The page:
Chinese Internet Giant reaches deal with Clash of Clans

Tencent Holdings Ltd, one of China’s biggest internet giants is now reaching a deal with the developer of the game called Clash of Clans. This marks another big movement from the technology giant who tried to push the international business this year.

The company attracted the international capital market’s attention last time from the successful buyout of the company, Riot, who created one of the most popular online games known as, League of Legends. Clash of Clans is valued at more than $9 billion, said people familiar with the matter, and could make the Chinese internet giant a global powerhouse in the online mobile game industry.

Tencent is in late-stage talks with SoftBank Group Corp. to acquire the Japanese telecommunications maker’s majority stake in Supercell and is in discussions with several financial investors, including Hillhouse Capital Group, to join in the purchase as co-investors, officials said. The deal’s value was unclear, but people familiar with the situation said the company would be worth more than $9 billion.

A deal would be the Chinese firm’s largest to date. An agreement could be disclosed as early as next week, though it still faces hurdles, including efforts to put together a financing package.

SoftBank, which is looking to sell its Supercell stake to shore up its balance sheet, is saddled with more than $80 billion in net debt, about one-third of which is tied to its struggling U.S. mobile-carrier unit Sprint Corp. Last month, it said it would sell at least $7.9 billion of its shares of Chinese e-commerce giant, Alibaba Group Holding Ltd. to pare down some of that debt.

Supercell was valued at roughly $5.25 billion last year, according to a person familiar with the matter. SoftBank first bought a 51% stake in the Finnish gaming company for US$1.53 billion in 2013. Last year, SoftBank raised its stake to 73% but didn’t disclose the price of the transaction after Supercell’s shares outstanding received interest from a Chinese fund.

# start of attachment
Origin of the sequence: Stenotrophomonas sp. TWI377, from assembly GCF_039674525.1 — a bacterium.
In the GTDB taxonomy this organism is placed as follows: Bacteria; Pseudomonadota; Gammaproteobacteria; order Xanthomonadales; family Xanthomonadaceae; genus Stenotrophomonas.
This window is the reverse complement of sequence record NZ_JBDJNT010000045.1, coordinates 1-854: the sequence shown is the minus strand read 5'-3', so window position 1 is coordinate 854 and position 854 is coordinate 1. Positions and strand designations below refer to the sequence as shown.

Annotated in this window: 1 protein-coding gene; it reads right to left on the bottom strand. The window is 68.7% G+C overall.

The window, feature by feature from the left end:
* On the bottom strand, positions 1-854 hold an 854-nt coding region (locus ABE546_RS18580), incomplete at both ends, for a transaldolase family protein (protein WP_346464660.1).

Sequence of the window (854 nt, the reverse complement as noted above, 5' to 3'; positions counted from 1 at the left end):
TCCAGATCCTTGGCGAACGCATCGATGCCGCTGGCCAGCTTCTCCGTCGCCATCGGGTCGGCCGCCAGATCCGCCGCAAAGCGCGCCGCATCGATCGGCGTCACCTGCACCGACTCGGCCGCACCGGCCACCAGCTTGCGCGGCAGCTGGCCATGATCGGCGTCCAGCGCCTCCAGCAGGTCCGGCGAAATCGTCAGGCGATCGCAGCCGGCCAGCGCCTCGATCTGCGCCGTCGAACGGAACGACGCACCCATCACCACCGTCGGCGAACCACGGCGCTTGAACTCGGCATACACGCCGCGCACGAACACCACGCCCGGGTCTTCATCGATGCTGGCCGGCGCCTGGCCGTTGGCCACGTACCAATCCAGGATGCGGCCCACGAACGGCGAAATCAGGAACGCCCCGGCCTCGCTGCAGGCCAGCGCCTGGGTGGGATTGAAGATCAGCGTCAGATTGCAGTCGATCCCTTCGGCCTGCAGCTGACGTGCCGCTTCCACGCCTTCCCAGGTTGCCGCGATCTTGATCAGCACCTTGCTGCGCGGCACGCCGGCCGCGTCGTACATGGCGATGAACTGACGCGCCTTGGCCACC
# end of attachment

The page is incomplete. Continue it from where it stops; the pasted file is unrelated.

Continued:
Any buyer of Supercell would have to agree to terms that give Supercell’s founders control over the company. The owner wouldn’t have the ability to force an initial public offering or exit later and wouldn’t be able to kick out the current management.

Supercell, which has offices in Finland, San Francisco, Tokyo, Seoul and Beijing, is very profitable. Last year, its net profit increased almost two-thirds to €693 million ($779.1 million), while revenue was €2.11 billion, compared with just €151,000 in 2011.

Tencent’s deal for Supercell would cement it as a global leader in personal-computer and mobile games. In 2011, Tencent bought a controlling stake in Los Angeles-based Riot Games Inc., maker of the hit combat game “League of Legends,” for about $230 million—a move that was widely seen as the Chinese company’s entrance onto the world stage of PC games. “League of Legends” was the world’s highest grossing PC game by revenue last year, earning $1.63 billion, according to research firm SuperData Research. At the same time, the world’s highest grossing mobile game by revenue was Supercell’s “Clash of Clans,” which grossed $1.35 billion, it said.

For Tencent, this buyout of the famous game developer shows nothing but both the abundant capital and global ambition. 9 billion deal from Tencent again claims China’s companies’ ability and willingness to reach out the international market. 

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